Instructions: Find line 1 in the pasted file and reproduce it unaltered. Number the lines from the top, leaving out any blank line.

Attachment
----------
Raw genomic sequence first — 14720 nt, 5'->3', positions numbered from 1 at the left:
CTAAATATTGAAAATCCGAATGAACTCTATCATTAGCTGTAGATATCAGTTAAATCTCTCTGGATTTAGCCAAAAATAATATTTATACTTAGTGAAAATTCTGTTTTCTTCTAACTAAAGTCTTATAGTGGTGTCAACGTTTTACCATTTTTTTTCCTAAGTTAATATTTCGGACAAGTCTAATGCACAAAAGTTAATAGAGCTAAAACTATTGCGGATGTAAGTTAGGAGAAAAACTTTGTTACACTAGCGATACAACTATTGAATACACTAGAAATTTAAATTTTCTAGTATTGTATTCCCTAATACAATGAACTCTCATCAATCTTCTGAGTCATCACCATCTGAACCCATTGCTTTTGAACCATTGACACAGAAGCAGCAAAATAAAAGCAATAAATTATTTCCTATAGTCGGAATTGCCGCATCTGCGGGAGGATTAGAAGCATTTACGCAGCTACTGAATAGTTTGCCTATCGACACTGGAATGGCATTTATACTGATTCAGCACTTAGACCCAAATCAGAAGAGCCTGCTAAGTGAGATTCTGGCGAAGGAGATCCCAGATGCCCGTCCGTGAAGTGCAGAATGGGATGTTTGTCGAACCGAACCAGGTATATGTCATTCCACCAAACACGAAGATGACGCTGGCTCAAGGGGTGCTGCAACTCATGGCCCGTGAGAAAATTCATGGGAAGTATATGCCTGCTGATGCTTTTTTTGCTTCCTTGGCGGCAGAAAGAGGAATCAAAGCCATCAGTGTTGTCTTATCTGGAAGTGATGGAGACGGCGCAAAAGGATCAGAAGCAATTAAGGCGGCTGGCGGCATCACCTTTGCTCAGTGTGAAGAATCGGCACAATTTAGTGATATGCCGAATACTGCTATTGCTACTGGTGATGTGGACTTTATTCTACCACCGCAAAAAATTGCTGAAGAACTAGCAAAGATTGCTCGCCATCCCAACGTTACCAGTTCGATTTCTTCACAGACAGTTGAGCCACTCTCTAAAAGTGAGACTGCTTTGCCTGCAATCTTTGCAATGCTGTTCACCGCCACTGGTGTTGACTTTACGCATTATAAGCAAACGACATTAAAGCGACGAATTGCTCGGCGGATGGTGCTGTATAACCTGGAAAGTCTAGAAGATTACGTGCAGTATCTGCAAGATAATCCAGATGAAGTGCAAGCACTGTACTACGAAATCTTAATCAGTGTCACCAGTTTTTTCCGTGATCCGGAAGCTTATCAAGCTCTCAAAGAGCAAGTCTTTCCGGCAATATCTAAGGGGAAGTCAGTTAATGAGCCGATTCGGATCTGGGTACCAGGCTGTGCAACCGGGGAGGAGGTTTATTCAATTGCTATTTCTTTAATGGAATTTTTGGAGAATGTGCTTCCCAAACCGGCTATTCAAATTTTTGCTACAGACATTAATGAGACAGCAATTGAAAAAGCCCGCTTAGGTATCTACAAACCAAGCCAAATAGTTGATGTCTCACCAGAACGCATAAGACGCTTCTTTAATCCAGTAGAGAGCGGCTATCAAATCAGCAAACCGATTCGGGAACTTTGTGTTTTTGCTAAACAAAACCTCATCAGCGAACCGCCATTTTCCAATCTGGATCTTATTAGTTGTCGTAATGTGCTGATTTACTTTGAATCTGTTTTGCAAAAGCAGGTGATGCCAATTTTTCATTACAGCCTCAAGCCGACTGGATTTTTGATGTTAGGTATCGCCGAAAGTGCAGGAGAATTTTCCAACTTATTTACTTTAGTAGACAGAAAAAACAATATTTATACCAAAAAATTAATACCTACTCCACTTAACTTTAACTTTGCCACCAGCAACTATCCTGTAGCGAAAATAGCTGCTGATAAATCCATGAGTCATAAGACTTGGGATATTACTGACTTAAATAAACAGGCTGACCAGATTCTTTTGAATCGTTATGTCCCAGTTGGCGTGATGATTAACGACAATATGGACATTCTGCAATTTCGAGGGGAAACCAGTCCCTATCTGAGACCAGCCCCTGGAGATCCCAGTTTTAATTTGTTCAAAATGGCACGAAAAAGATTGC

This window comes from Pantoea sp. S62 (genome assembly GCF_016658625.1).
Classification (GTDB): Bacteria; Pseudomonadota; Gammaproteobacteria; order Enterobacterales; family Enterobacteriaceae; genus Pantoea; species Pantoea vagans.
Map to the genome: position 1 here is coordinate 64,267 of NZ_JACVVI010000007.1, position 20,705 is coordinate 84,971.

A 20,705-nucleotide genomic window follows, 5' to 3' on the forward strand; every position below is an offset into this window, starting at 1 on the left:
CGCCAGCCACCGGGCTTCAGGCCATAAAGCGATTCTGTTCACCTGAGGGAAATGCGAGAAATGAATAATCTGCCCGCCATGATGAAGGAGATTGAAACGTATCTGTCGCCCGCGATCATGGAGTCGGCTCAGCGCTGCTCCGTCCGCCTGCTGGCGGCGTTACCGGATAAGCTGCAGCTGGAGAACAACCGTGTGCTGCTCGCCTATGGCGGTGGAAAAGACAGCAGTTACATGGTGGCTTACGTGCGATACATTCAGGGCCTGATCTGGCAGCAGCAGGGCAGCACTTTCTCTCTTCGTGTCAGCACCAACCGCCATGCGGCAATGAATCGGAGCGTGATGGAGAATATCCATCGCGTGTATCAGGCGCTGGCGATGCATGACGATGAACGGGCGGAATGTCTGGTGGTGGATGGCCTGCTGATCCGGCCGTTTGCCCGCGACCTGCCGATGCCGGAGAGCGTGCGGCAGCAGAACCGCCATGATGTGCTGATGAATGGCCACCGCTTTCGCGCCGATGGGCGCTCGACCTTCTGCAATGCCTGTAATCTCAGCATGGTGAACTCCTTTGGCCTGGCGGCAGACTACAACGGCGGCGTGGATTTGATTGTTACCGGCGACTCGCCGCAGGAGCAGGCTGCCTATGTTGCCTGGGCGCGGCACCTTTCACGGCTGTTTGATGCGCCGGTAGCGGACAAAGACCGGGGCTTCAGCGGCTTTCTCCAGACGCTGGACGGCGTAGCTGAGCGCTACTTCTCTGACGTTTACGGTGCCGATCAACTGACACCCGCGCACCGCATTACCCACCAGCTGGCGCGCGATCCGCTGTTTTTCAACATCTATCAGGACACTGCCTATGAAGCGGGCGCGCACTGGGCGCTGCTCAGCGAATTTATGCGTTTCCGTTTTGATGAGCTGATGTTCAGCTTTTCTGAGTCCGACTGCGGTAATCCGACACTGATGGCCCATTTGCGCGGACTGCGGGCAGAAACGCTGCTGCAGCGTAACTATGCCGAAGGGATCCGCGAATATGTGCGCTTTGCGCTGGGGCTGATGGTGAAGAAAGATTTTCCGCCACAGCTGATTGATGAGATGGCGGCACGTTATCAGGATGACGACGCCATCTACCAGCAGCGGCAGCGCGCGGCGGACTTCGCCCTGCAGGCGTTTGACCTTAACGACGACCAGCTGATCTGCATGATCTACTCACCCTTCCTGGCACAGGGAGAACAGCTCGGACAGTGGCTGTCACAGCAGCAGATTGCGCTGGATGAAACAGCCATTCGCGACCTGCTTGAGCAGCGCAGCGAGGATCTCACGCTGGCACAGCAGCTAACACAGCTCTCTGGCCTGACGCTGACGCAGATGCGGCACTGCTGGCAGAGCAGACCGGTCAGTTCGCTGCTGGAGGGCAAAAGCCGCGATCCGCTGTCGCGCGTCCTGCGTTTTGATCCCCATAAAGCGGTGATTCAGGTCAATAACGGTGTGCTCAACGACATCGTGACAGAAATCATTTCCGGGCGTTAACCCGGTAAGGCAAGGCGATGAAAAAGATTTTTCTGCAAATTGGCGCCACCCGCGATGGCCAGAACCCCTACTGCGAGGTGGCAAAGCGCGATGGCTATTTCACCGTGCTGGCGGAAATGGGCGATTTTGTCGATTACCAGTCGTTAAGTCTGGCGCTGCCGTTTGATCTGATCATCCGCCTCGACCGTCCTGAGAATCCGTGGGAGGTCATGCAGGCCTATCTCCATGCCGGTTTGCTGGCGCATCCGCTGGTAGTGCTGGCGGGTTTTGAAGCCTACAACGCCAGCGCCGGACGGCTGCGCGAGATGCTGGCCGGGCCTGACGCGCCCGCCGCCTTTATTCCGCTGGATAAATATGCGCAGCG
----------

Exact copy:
Raw genomic sequence first — 14720 nt, 5'->3', positions numbered from 1 at the left: